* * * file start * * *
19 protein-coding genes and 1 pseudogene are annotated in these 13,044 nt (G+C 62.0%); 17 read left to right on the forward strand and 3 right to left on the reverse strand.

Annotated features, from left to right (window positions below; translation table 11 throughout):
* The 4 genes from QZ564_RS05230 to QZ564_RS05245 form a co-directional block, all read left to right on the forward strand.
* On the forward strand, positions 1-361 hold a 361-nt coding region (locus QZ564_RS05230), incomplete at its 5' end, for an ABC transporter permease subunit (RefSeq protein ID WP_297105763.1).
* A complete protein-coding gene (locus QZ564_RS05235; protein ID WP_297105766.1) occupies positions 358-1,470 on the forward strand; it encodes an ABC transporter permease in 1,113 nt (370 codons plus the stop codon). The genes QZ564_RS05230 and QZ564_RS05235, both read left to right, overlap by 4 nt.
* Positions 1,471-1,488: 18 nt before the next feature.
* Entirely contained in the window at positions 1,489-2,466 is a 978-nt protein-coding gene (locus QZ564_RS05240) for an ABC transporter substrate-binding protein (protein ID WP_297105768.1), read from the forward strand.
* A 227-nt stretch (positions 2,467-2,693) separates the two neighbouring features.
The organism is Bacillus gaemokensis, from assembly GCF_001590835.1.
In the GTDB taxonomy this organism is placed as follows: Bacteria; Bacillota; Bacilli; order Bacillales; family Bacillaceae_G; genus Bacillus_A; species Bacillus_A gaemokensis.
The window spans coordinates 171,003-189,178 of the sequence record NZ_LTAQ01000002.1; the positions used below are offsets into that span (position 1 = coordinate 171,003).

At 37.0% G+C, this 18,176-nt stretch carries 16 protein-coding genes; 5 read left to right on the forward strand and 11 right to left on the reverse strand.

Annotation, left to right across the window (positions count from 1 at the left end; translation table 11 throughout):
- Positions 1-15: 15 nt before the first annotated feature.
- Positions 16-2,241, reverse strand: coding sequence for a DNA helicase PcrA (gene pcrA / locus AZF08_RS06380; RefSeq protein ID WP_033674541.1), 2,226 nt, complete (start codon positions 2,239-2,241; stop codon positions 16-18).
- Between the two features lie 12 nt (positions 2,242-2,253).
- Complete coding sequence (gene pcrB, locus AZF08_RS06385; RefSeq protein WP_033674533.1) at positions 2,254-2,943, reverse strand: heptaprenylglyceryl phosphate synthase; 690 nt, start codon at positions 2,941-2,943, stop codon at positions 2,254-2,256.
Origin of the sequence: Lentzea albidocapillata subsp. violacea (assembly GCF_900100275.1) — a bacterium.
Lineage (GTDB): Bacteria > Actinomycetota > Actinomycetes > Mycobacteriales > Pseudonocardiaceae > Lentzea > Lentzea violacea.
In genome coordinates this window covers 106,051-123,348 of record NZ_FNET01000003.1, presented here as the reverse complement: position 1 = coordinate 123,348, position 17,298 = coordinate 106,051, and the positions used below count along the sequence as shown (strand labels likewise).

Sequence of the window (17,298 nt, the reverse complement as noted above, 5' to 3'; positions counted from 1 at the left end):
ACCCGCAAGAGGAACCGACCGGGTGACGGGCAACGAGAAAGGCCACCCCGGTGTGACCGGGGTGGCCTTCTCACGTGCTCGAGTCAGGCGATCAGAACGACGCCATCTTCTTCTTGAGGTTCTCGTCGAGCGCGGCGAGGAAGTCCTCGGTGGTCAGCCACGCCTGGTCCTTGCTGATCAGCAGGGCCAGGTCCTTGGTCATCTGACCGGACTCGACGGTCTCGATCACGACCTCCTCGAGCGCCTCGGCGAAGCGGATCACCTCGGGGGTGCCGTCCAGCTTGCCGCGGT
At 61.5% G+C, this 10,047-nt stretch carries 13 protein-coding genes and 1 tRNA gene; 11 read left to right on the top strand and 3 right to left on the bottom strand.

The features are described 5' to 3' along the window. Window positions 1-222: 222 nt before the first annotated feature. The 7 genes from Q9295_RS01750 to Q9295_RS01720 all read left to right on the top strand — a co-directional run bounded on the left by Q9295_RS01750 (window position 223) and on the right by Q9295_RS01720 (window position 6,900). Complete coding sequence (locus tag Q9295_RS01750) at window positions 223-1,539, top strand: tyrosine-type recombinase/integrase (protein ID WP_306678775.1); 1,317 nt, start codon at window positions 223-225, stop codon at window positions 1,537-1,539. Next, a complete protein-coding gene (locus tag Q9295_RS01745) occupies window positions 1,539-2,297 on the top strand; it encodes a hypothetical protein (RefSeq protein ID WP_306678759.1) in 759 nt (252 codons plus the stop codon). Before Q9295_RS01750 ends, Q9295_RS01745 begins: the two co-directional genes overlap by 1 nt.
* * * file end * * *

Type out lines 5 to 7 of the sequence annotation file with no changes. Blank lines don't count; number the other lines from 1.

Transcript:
* A complete protein-coding gene (locus QZ564_RS05235; protein ID WP_297105766.1) occupies positions 358-1,470 on the forward strand; it encodes an ABC transporter permease in 1,113 nt (370 codons plus the stop codon). The genes QZ564_RS05230 and QZ564_RS05235, both read left to right, overlap by 4 nt.
* Positions 1,471-1,488: 18 nt before the next feature.
* Entirely contained in the window at positions 1,489-2,466 is a 978-nt protein-coding gene (locus QZ564_RS05240) for an ABC transporter substrate-binding protein (protein ID WP_297105768.1), read from the forward strand.